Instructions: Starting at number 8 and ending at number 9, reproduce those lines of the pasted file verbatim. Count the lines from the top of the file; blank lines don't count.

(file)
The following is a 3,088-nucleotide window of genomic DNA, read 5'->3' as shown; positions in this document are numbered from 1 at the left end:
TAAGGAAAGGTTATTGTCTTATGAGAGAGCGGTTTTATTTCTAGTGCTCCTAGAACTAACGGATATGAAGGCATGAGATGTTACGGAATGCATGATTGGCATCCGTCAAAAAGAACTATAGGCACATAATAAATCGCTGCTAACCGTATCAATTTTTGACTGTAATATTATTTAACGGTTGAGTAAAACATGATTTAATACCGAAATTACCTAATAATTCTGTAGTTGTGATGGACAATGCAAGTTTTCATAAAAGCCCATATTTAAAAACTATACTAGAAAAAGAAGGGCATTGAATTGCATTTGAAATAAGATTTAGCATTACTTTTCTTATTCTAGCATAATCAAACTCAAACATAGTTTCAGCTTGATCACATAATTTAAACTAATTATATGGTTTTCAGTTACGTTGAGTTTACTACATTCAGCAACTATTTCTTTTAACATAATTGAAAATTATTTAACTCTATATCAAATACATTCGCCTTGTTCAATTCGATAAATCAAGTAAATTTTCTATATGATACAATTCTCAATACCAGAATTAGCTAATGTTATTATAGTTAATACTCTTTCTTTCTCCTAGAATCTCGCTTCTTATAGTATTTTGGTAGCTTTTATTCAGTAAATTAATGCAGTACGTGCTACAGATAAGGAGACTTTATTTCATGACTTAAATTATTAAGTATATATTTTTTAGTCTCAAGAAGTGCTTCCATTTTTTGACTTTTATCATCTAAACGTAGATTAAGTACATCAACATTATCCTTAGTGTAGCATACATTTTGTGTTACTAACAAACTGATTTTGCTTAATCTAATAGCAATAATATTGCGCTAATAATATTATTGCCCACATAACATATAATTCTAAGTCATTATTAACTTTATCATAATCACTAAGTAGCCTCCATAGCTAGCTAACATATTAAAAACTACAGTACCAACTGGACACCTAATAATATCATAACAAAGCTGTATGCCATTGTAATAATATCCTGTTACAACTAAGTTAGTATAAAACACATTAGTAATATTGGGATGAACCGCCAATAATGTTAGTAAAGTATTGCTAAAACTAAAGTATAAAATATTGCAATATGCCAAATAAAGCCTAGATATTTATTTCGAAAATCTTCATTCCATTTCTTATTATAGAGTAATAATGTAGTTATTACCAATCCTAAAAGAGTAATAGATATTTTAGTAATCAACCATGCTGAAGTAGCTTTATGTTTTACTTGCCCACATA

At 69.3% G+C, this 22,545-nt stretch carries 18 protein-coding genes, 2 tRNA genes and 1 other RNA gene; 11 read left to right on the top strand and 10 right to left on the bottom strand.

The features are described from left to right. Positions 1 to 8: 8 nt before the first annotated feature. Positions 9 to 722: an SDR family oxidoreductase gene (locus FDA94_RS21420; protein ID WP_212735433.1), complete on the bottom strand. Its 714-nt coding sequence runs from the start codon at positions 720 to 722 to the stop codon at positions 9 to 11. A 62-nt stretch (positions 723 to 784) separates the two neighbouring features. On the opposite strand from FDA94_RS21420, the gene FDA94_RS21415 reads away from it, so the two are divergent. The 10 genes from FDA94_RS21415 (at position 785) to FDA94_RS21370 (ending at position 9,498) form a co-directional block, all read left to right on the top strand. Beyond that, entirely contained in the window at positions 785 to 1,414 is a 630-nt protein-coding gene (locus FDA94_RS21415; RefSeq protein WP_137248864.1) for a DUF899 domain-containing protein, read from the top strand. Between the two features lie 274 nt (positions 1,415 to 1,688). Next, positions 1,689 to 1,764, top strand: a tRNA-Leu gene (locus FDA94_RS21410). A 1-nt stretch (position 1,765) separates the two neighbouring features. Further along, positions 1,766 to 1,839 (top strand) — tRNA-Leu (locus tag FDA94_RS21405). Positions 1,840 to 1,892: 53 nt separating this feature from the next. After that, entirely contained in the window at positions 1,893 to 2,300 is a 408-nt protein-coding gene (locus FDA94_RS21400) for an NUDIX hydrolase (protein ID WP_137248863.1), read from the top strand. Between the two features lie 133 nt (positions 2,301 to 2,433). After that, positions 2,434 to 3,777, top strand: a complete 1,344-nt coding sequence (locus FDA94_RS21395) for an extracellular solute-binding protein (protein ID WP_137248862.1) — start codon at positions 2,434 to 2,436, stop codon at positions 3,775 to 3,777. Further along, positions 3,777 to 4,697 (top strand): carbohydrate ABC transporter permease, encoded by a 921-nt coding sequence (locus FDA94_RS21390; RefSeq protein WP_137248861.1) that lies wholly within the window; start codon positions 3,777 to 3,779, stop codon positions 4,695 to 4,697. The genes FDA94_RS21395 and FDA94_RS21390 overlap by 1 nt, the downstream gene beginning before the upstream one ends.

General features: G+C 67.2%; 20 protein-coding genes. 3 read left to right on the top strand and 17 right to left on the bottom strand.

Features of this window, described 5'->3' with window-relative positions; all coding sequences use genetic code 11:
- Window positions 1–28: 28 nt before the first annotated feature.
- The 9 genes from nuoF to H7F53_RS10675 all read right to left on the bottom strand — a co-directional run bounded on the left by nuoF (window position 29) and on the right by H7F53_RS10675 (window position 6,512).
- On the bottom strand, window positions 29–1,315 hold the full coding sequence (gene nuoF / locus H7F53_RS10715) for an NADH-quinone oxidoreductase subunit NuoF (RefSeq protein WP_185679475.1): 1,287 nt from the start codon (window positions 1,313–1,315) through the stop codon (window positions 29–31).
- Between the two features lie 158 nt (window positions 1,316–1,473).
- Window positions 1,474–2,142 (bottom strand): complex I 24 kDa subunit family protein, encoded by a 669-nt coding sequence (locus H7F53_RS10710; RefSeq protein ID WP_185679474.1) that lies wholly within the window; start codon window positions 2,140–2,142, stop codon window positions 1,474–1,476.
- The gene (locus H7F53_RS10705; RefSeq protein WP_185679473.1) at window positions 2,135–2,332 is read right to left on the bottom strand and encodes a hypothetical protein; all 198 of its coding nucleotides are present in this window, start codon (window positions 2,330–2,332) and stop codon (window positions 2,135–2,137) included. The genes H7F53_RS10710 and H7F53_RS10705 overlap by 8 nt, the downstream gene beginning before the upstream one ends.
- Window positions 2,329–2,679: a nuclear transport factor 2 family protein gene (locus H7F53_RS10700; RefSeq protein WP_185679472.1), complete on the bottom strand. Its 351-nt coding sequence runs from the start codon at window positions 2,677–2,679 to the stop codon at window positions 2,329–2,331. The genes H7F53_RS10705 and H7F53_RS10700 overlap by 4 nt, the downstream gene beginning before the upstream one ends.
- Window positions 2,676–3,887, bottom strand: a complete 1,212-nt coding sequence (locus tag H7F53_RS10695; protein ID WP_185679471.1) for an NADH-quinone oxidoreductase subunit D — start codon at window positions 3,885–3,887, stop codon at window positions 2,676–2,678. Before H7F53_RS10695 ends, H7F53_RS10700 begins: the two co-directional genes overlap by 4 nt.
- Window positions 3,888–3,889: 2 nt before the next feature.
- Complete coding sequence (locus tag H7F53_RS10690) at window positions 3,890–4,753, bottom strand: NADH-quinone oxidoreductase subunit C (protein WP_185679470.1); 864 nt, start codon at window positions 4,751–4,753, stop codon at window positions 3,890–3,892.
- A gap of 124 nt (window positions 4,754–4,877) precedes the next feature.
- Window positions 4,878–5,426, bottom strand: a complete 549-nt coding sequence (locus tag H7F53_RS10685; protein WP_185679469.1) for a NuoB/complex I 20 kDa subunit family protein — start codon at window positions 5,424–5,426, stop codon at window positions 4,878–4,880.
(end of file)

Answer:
- The 9 genes from nuoF to H7F53_RS10675 all read right to left on the bottom strand — a co-directional run bounded on the left by nuoF (window position 29) and on the right by H7F53_RS10675 (window position 6,512).
- On the bottom strand, window positions 29–1,315 hold the full coding sequence (gene nuoF / locus H7F53_RS10715) for an NADH-quinone oxidoreductase subunit NuoF (RefSeq protein WP_185679475.1): 1,287 nt from the start codon (window positions 1,313–1,315) through the stop codon (window positions 29–31).